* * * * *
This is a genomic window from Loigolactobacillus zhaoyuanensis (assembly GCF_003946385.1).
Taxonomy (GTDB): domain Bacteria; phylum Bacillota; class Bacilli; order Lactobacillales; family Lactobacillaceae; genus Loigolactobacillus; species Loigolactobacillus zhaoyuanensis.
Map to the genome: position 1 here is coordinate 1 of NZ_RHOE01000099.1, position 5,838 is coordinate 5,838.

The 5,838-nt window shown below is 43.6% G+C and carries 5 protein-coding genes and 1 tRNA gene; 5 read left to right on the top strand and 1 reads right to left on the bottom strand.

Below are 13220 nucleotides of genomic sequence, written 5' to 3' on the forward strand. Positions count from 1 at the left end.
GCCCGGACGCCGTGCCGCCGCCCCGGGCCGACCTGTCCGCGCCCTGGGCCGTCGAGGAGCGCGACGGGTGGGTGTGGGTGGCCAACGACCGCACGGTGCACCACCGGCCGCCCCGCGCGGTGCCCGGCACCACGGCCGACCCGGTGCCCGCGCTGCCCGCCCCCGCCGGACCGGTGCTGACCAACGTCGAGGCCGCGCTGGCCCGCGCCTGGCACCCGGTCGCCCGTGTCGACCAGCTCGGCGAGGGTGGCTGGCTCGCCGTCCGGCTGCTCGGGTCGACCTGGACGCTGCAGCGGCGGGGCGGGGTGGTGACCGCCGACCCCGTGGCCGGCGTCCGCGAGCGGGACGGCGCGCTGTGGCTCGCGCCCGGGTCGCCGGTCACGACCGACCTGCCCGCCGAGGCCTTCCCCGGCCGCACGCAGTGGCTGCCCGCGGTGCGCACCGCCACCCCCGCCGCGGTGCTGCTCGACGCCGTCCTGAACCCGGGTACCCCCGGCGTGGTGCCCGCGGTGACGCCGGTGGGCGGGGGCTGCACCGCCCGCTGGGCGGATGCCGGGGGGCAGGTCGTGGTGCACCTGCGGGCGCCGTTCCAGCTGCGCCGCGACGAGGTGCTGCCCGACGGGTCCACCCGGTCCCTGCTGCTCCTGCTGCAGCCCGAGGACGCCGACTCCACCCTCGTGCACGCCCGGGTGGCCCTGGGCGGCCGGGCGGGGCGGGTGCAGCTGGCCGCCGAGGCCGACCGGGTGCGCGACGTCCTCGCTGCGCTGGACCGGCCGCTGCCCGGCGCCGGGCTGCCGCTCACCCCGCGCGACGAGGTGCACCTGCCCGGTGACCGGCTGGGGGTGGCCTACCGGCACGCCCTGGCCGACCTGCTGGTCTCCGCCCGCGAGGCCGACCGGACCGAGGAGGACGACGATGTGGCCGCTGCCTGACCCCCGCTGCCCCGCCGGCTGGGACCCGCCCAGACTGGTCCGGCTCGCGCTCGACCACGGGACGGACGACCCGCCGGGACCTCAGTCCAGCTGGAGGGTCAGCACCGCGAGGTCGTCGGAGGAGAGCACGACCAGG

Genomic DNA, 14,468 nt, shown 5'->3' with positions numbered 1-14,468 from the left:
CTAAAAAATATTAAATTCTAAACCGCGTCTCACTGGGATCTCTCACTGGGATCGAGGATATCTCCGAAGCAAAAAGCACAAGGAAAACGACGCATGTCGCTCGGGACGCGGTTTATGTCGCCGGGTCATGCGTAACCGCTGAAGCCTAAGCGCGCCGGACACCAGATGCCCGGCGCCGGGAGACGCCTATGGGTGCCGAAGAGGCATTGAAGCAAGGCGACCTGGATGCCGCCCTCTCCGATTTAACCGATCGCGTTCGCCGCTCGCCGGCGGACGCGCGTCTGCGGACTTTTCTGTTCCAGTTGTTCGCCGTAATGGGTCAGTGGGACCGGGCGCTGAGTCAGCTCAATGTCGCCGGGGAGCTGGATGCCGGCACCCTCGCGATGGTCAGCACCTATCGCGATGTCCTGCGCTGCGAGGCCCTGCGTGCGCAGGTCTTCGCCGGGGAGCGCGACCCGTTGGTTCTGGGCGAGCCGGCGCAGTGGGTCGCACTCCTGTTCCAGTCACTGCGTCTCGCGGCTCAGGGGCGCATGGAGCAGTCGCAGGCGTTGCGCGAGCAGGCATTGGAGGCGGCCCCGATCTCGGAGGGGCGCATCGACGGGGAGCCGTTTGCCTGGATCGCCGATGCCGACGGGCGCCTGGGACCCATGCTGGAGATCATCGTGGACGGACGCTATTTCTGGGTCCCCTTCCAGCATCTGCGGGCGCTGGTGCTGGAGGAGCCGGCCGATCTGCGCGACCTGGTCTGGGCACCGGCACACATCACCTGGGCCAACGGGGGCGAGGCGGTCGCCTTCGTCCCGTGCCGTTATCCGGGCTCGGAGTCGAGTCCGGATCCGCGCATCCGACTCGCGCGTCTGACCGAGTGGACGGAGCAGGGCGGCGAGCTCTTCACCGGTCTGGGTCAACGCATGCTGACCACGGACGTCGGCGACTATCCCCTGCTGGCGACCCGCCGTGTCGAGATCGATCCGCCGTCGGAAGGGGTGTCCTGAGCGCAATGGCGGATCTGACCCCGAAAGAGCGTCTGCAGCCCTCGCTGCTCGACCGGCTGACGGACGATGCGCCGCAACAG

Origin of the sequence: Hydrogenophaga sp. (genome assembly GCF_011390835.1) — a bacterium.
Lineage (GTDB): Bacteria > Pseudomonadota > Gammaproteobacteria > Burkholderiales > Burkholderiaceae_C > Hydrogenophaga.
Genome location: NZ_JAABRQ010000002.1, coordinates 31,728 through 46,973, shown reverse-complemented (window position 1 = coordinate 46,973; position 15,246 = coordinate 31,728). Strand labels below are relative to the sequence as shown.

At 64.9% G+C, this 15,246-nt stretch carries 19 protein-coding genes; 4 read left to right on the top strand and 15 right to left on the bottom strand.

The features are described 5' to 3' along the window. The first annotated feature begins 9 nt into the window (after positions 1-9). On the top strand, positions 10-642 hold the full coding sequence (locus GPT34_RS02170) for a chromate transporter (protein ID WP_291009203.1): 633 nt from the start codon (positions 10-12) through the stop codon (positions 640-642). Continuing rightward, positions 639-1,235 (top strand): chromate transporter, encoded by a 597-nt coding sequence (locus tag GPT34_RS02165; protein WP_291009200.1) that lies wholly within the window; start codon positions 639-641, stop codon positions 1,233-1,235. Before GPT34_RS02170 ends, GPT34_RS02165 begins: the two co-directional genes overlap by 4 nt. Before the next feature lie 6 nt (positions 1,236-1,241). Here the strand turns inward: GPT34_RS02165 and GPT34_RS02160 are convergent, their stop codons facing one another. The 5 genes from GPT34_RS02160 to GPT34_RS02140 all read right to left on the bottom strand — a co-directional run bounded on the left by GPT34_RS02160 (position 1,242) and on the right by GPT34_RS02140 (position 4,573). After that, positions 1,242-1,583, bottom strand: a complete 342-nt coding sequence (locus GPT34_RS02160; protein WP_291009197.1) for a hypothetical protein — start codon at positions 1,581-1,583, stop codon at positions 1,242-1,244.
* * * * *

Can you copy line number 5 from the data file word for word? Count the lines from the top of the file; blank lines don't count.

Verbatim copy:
Below are 13220 nucleotides of genomic sequence, written 5' to 3' on the forward strand. Positions count from 1 at the left end.